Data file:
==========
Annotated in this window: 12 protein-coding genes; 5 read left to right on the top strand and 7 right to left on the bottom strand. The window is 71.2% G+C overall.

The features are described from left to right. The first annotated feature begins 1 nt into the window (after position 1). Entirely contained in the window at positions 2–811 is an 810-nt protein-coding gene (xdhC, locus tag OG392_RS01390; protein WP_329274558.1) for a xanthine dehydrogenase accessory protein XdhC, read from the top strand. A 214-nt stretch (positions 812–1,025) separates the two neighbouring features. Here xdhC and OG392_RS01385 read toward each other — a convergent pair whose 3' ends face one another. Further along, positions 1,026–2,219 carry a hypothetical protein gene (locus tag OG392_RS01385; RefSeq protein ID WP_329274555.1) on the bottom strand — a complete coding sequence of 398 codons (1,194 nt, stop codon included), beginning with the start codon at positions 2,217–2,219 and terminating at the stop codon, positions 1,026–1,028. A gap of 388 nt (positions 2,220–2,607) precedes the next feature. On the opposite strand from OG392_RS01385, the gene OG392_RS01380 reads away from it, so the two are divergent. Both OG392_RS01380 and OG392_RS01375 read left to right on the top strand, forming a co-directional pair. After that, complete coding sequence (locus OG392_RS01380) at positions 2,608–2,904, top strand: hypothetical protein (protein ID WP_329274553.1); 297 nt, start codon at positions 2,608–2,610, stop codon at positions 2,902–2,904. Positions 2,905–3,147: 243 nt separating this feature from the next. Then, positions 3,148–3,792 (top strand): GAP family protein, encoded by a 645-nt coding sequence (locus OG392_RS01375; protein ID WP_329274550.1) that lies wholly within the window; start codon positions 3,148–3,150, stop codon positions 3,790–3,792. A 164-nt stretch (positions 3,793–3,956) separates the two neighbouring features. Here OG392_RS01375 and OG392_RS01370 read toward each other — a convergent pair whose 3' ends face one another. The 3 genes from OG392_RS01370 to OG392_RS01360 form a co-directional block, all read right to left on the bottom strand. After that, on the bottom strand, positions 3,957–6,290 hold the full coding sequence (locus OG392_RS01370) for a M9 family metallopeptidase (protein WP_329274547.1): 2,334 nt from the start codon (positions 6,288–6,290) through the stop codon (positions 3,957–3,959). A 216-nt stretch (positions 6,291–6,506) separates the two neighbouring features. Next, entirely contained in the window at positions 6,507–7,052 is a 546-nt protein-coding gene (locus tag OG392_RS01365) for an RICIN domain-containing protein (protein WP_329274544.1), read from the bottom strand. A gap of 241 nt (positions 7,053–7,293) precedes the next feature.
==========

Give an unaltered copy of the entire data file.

Annotated in this window: 12 protein-coding genes; 5 read left to right on the top strand and 7 right to left on the bottom strand. The window is 71.2% G+C overall.

The features are described from left to right. The first annotated feature begins 1 nt into the window (after position 1). Entirely contained in the window at positions 2–811 is an 810-nt protein-coding gene (xdhC, locus tag OG392_RS01390; protein WP_329274558.1) for a xanthine dehydrogenase accessory protein XdhC, read from the top strand. A 214-nt stretch (positions 812–1,025) separates the two neighbouring features. Here xdhC and OG392_RS01385 read toward each other — a convergent pair whose 3' ends face one another. Further along, positions 1,026–2,219 carry a hypothetical protein gene (locus tag OG392_RS01385; RefSeq protein ID WP_329274555.1) on the bottom strand — a complete coding sequence of 398 codons (1,194 nt, stop codon included), beginning with the start codon at positions 2,217–2,219 and terminating at the stop codon, positions 1,026–1,028. A gap of 388 nt (positions 2,220–2,607) precedes the next feature. On the opposite strand from OG392_RS01385, the gene OG392_RS01380 reads away from it, so the two are divergent. Both OG392_RS01380 and OG392_RS01375 read left to right on the top strand, forming a co-directional pair. After that, complete coding sequence (locus OG392_RS01380) at positions 2,608–2,904, top strand: hypothetical protein (protein ID WP_329274553.1); 297 nt, start codon at positions 2,608–2,610, stop codon at positions 2,902–2,904. Positions 2,905–3,147: 243 nt separating this feature from the next. Then, positions 3,148–3,792 (top strand): GAP family protein, encoded by a 645-nt coding sequence (locus OG392_RS01375; protein ID WP_329274550.1) that lies wholly within the window; start codon positions 3,148–3,150, stop codon positions 3,790–3,792. A 164-nt stretch (positions 3,793–3,956) separates the two neighbouring features. Here OG392_RS01375 and OG392_RS01370 read toward each other — a convergent pair whose 3' ends face one another. The 3 genes from OG392_RS01370 to OG392_RS01360 form a co-directional block, all read right to left on the bottom strand. After that, on the bottom strand, positions 3,957–6,290 hold the full coding sequence (locus OG392_RS01370) for a M9 family metallopeptidase (protein WP_329274547.1): 2,334 nt from the start codon (positions 6,288–6,290) through the stop codon (positions 3,957–3,959). A 216-nt stretch (positions 6,291–6,506) separates the two neighbouring features. Next, entirely contained in the window at positions 6,507–7,052 is a 546-nt protein-coding gene (locus tag OG392_RS01365) for an RICIN domain-containing protein (protein WP_329274544.1), read from the bottom strand. A gap of 241 nt (positions 7,053–7,293) precedes the next feature.